In our book, "The New Color Line," published one year ago, Lawrence Stratton and I predicted that the California Civil Rights Initiative would easily pass in our most populous, diverse and multicultural state and that a federal judge would set aside the vote of the citizens. Both events have come to pass. On Nov. 5, the CCRI passed - despite a campaign of lies and smears against it by "civil rights" and feminist groups - and on Nov. 17 federal district Judge Thelton Henderson, a left-wing liberal appointed by Jimmy Carter, issued a temporary restraining order that blocks Gov. Pete Wilson from enforcing the will of the people.
The California Civil Rights Initiative, or Proposition 209, is modeled on the 1964 Civil Rights Act. It is a response to the widespread race and gender quotas, illegal under the 1964 Act and unconstitutional under the 14th Amendment, that have resulted in group rights crowding out individual rights. The California Civil Rights Initiative prohibits discrimination against everyone on the basis of race or gender, which is the reason Judge Henderson does not like it.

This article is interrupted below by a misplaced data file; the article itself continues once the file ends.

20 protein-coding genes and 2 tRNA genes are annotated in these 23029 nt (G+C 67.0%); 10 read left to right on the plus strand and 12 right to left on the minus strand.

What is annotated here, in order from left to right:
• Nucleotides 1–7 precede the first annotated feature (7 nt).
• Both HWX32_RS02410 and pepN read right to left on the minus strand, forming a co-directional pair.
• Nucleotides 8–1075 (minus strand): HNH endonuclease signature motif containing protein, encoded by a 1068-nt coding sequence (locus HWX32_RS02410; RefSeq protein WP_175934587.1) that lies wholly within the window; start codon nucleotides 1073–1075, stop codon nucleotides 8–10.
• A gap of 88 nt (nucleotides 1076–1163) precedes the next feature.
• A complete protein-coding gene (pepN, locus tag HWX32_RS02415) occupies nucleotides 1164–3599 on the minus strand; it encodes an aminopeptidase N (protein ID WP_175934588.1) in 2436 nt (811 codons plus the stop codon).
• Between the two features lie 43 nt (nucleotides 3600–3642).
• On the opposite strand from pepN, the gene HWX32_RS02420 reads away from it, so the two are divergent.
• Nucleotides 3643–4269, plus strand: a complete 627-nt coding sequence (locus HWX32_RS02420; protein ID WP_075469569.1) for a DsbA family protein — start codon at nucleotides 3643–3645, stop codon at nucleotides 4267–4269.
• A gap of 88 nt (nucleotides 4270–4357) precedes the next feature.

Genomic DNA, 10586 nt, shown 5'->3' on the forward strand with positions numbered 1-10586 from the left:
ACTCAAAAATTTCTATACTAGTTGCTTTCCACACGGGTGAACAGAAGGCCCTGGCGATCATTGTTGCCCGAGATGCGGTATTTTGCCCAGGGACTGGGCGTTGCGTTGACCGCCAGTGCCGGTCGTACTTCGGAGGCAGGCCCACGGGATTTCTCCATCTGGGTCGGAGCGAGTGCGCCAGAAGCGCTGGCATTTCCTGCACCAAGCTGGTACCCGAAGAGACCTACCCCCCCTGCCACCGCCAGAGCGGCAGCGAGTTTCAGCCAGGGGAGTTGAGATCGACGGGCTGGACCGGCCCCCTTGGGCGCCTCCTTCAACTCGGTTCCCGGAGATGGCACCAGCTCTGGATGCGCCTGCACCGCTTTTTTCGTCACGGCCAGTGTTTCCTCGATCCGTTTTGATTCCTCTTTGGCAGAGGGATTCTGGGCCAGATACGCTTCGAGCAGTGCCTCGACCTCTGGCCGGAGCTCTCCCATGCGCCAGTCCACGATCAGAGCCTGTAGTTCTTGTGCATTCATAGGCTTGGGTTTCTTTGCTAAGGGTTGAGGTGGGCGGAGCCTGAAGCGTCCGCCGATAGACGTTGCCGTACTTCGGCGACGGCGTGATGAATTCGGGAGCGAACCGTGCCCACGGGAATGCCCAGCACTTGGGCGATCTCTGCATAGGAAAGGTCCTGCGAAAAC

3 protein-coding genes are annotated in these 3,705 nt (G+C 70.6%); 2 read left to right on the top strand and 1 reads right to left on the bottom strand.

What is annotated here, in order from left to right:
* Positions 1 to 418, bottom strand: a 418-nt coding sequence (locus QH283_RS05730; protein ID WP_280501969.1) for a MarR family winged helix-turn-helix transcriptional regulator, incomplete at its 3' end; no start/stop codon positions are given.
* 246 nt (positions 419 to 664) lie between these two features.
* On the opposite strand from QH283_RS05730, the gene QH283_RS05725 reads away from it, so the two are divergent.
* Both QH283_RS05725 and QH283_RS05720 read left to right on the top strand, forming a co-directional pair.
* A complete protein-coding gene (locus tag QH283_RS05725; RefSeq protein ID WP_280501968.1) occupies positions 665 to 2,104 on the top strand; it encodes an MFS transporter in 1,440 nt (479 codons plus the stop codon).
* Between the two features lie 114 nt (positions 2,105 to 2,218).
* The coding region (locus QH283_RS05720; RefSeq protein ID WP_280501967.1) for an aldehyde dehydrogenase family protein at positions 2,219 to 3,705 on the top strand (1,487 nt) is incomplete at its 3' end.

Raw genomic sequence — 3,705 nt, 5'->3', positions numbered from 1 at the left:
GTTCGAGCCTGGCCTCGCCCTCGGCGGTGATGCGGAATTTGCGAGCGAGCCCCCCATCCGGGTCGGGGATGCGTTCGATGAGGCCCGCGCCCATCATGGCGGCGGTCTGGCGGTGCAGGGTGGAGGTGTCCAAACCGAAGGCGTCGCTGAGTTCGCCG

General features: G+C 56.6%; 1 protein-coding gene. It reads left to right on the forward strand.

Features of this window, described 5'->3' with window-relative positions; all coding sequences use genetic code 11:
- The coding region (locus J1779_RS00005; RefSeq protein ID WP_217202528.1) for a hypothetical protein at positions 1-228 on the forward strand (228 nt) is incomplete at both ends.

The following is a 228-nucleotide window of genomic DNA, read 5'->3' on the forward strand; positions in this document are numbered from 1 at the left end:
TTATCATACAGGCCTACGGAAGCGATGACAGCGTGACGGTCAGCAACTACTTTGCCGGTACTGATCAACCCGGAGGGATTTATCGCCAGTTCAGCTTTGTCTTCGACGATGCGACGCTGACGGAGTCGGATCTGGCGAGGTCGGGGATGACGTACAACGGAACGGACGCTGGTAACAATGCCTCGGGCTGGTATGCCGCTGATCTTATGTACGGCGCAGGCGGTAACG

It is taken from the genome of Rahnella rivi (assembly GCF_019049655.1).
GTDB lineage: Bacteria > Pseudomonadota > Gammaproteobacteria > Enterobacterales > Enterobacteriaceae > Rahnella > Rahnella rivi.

Forty-two years ago, the federal judiciary turned in their law books and became social engineers. In the 1954 Supreme Court decision, Brown vs. Board of Education, the judiciary seized the legislative power and began reconstructing American society according to its own lights - equality of outcomes. By the 1970s, federal judges had made a mockery of the 1964 Civil Rights Act by permitting lawsuits against companies that did not have "voluntary" racial quotas, even though the quotas were themselves illegal under the Civil Rights Act.
Race and gender quotas also became the norm in university admissions. White students, especially white males - today have to have far higher scores than "preferred minorities" in order to gain admission. It is this widespread system of reverse discrimination that the CCRI targeted.
If the U.S. Constitution's requirement that individuals be equal under the law still applies, Judge Henderson is certain to be overruled by an appeals court or the Supreme Court. However, over the past four decades, federal judges and law schools have done much to change the meaning of equality.
Traditionally, equality has meant the absence of legal privileges that give preferred groups more rights than nonpreferred groups. For example, a son or daughter of a successful, wealthy or well-connected family, if possessed of ability and self-discipline, would have an easier climb to a professional career than the son or daughter from a poor family. …